ISM Manufacturing Survey: Headline Up, Details Mixed
Thursday morning, the Institute for Supply Management released its ISM-Manufacturing survey. Manufacturing activity expanded in the past month, with several sub-components of today's report showing improvement, but other more forward-looking details were mixed. The headline registered 51.7, an increase of 0.2 points from September's reading of 51.5, indicating growth in manufacturing at a slightly faster rate. Any reading above "50" indicates growth in the sector.
The New Orders Index registered 54.2, an increase of 1.9 points from September, indicating growth in new orders for the second consecutive month. The Production Index registered 52.4, an increase of 2.9 points, indicating growth in production following two months of contraction. The Employment Index registered 52.1, a decrease of 2.6 points, and the Prices Index registered 55, reflecting a decrease of 3 points, showing moderating inflationary pressures.
While the headline represents an improvement from last month, and even though the report shows growth in the sector, some of the components warrant caution ahead. The Employment Index, for example, though positive, is still low and hasn't shown any improvement over recent months. Today's separate ADP payroll report indicates manufacturers have cut 8,000 jobs last month. This tends to be a forward looking metric, as manufacturers would tend to hire in advance of a projected increase in activity down the road.
And supplier deliveries are running at a faster pace than last month. That means manufacturers are able to turn around orders more quickly – but also suggests they may have fewer orders competing for production time.
That is also seen in a declining order backlog component. For a seventh consecutive month, manufacturers have seen their backlog decrease. A lower backlog can correlate with softer manufacturing activity , and may point to manufacturers easing production and employment in coming months to align with moderating output targets.
Manufacturers offered their comments in responding to the survey. Many comments were cautious, including concern over both Europe and China (especially considering the export component has now contracted for five consecutive months), and some more general indications of softness. Not all responses were negative, though, with some members reporting that business is “picking up” and business conditions are “stable to slightly improving.”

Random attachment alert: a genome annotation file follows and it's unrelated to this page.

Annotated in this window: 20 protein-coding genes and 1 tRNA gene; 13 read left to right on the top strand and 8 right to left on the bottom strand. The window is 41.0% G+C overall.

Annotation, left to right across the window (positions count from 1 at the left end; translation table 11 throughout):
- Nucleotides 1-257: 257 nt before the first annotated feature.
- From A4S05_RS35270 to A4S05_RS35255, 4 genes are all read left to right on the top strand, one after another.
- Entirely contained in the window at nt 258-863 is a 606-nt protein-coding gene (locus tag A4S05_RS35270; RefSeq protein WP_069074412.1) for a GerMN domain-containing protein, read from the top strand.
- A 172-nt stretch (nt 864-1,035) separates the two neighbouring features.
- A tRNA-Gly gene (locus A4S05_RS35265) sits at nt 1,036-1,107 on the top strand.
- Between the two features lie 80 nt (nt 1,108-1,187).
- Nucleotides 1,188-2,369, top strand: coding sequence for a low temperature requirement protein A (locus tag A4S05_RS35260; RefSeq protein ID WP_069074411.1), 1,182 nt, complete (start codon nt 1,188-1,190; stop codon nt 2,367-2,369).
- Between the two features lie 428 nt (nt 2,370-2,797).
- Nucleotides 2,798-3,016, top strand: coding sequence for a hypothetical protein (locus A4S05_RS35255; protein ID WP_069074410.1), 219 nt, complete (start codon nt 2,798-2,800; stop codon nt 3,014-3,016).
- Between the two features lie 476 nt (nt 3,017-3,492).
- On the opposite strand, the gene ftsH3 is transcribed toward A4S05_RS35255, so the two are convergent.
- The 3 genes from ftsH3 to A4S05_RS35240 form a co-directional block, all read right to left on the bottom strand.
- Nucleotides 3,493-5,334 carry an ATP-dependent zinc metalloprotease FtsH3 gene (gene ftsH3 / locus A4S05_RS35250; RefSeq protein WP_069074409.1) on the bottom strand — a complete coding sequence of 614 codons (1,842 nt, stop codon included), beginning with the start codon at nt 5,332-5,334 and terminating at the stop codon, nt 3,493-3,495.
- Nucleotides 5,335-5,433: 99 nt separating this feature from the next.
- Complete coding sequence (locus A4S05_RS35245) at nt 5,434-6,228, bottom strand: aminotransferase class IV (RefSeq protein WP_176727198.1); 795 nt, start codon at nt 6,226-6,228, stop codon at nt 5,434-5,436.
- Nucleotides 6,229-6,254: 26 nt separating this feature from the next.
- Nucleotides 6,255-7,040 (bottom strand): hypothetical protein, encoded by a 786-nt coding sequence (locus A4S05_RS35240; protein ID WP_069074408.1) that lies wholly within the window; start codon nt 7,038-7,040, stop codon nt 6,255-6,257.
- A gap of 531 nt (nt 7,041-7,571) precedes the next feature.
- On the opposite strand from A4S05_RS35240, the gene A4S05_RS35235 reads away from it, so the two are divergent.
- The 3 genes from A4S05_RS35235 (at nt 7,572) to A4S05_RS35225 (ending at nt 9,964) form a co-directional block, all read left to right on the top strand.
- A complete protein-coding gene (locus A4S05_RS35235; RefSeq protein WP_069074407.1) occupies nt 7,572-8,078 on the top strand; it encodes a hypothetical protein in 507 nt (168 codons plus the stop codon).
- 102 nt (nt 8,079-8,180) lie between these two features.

This divergence is apparent in a pattern of those industries reporting contraction versus expansion. Of eighteen industries, eight report expansion and eight report contraction. Some consumer-oriented sectors have done relatively better, such as furniture; leather; apparel; and food, beverage and tobacco. Petroleum, plastics, paper and chemicals are also on this list.
On the other hand, some industries geared towards business investment or materials used for further assembly report contraction. These include primary metals; wood products; machinery; fabricated metal products; transportation equipment; electrical equipment, appliances and components; computer and electronic products; and nonmetallic mineral products.
There are two key takeaways from the industries reporting contraction versus those reporting expansion. One pertains to stronger consumer demand versus that of businesses. This is seen in comparing stronger retail sales versus softer business investment expenditures, as well as in sentiment surveys of households versus businesses both large and small, with the former more optimistic than the latter.
The other takeaway is that the industries reporting contraction are of the materials that go into making other things, rather than the finished goods themselves. This may relate to final manufacturers placing fewer orders from their suppliers, and can be because either their inventories are too high (as we see in other reports indicating inventory sentiment) and/or because makers of finished goods expect sales to decrease at some point. These are early indicators further up the supply chain.
In the case of this report, while the headline is a positive and both production and new orders are growing, the caveat is in the details. And those details, including the views of manufacturers in their own words, are that we may want to be circumspect when forecasting manufacturing activity, headline notwithstanding.
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